The other answered:—

“Ay; he's greatly changed. He's no the man he was. It fairly beats me; I canna mak' it out. Ye've heard that—” And here he lowered his voice and I could not catch his words.

I turned away from the wall, and walking swiftly, set out for the Manse with a busy mind. The afternoon was already late, and when I gained a view of the Manse, a cold grey house standing a little apart in a grove of weary-looking sycamores, one or two lights smiled on me from the small windows that stared upon the narrow and muddy road. The minister's study was on the right of the hall door; and, as I pulled the bell, I observed the shadow of his head to dance upon the drawn white blind, a thought fantastically, or with a palsied motion, I fancied. The yellow-headed maidservant admitted me with a shrunken grin, that suggested wild humour stifled by achieved respect, and I was soon in the minister's study. Then I saw that Doctor Wedderburn was moving up and down the room, and that his head was going this way and that, as he communed in a loud voice with himself. My entrance checked him as soon as he observed me, which was not instantly, as, at first, his back was set towards me and the mood-swept maid. When he turned about, his discomposure was evident. His gaze was troubled, and his manner, as he shook hands with me, had in it something of the tremulous, and was backward in geniality. We sat down on either side of the fire, the tea service and the hot cakes, loved of the doctor, between us. At first we talked warily of such things as my recovery, the weather, the condition of affairs in the parish and so forth. I noticed that though the doctor's eyes often rested with an almost glaring expression of scrutiny or of surprise upon me, he made no remark on the change of my appearance. Nor did I on the change of his, which was startling, and suggested I know not what of sorrow and of the attempt to kill it with evil weapons. The healthy brick-red of his complexion was now become scarlet and full of heat; his mouth worked loosely while he talked; the flesh of his cheeks was puffed and wrinkled; his eyes had the clouded and yet fierce aspect of the drunkard. But, absurdly enough, what most struck me in him was his abstinence from an accustomed act. He drank his tea, but he ate no hot cakes. This was a departure from an established, if trifling custom of many years' standing, and worked on my imaginative conception of what the doctor now was more than would, at the first blush, appear likely, or even possible. Instead of, as of old, feeling myself on the worm level in his presence, I was filled with a sense of pity, as I looked upon him and wondered what subtle process of mental or physical development or retrogression had wrought this dreary change. Presently, while I wondered, he put his cup down with an awkward and errant hand that set it swaying and clattering in the tray, and said abruptly:—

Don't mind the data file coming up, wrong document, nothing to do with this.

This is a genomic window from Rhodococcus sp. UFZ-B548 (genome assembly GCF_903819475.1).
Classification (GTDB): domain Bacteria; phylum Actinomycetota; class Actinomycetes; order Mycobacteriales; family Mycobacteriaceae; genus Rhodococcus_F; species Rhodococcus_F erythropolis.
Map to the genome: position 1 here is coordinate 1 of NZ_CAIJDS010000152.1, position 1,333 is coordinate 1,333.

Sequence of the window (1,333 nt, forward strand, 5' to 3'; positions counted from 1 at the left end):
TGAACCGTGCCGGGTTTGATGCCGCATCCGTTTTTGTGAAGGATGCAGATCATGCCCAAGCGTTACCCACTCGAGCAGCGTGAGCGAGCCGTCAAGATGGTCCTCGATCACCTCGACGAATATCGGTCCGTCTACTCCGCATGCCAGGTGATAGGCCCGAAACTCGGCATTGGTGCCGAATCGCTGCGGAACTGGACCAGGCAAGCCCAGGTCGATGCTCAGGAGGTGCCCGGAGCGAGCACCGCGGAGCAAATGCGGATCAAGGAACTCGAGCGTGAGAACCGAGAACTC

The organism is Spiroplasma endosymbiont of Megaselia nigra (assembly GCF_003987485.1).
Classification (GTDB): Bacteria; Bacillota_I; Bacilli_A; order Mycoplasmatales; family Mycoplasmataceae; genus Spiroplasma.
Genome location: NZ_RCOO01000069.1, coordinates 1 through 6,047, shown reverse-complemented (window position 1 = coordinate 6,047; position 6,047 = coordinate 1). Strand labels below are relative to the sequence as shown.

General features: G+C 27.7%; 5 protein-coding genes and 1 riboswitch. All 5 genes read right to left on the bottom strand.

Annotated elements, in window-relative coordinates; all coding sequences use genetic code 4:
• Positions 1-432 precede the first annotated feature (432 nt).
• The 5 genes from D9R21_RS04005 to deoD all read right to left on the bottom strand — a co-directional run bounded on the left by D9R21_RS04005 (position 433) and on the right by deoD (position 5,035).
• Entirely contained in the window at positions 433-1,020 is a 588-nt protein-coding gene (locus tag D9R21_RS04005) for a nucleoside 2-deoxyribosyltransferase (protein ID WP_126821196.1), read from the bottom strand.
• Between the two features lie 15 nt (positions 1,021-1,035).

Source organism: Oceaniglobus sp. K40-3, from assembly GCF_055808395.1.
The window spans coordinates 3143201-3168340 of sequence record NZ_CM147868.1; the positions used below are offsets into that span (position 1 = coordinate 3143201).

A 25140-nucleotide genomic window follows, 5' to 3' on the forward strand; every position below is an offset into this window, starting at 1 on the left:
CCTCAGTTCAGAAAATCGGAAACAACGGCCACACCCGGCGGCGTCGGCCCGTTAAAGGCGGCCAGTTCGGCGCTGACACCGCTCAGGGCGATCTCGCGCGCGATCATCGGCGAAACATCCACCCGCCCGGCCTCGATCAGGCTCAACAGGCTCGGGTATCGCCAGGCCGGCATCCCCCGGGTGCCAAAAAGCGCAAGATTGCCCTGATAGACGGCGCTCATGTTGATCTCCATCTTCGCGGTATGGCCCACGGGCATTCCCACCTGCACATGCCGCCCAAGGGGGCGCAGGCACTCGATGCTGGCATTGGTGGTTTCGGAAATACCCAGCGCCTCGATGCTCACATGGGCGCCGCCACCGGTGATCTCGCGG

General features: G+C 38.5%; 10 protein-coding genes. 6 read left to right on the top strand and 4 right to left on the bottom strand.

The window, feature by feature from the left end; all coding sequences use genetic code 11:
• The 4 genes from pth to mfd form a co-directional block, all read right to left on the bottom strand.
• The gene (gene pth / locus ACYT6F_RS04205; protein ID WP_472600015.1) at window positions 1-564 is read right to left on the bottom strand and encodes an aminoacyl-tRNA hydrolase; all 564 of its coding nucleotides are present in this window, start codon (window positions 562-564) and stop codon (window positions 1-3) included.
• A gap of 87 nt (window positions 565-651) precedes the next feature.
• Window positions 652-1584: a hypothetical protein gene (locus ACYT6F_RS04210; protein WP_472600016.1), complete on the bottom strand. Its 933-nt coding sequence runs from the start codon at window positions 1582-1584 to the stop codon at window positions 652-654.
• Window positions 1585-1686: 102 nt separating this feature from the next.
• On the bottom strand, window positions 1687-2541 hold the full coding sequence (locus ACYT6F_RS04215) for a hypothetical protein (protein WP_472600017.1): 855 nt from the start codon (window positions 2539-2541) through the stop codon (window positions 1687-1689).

“And what have you come for, Alistair, eh? what have you come for? To go on with what you've begun? Well, well, lad, I'm ready for you; I'm ready now.”

His voice was full of timorous irritation, his manner of pitiable distress.

“I've thought it out, I've thought it all out,” he continued; “and I can combat you, I can combat you, Alistair, wherever you've got your fever-mind from and your fever-tongue.”

I knew what he meant, and suddenly I knew, too, why I had wanted so eagerly to come to the Manse. My instinct of pity and of sympathy died softly away. My new instinct of cruel rapture in the ruthless exercise of my—shall I call them fever-powers then?—woke, dawned to sunrise. And Doctor Wedderburn and I fell forthwith into an animated theological discussion. He was desperately nervous, desperately ill at ease. His argumentative struggles were those of a drowning man positively convinced—note this,—that he would drown, that no human or divine aid could save him. There was, too, a strong hint of personal anger in his manner, which was strictly undignified. He fought a losing battle with bludgeons, and had an obvious contempt for the bludgeons while in the act of using them in defence or in attack. And at last, with a sort of sharp cry, he threw up his hands, and exclaimed in a voice I hardly knew as his:—

“God forgive you, Alistair, for what you're doing! God forgive you—murderer, murderer!”

This dolorous exclamation ran through me like cold water and chilled all the warmth of my intellectual excitement.

“Murderer!” I repeated inexpressively.

Doctor Wedderburn sat in his chair trembling, and looking upon me with despairing and menacing eyes, the eyes of a man who curses but cannot fight his enemy.

“Of a soul, of a soul,” he said. “The poisoned dagger?—doubt, the poisoned dagger—you've plunged it into me, boy.”

Then raising his voice harshly, he exclaimed:

“Curse you, curse you!”

I was thunderstruck. I declare it here, for it is true. I had defamed—and deliberately—the doctor's dearest idols. I had driven my lance into his convictions. I had blasphemed what he worshipped, and had denied all he affirmed. But that I had made so terrific an impression upon his mind, his soul—this astounded me. Yet what else could his passionate denunciation mean? Had I, a boy, unused to controversy, unskilled in dialectics, overthrown with my hasty words the faith of this strong and fervent man? The thought thrilled one side of my dual nature with triumph, pierced the other with grim horror. My emotions were divided and complex. As I sat silent, my face dogged yet ashamed, the doctor got up from his chair trembling like one with the palsy.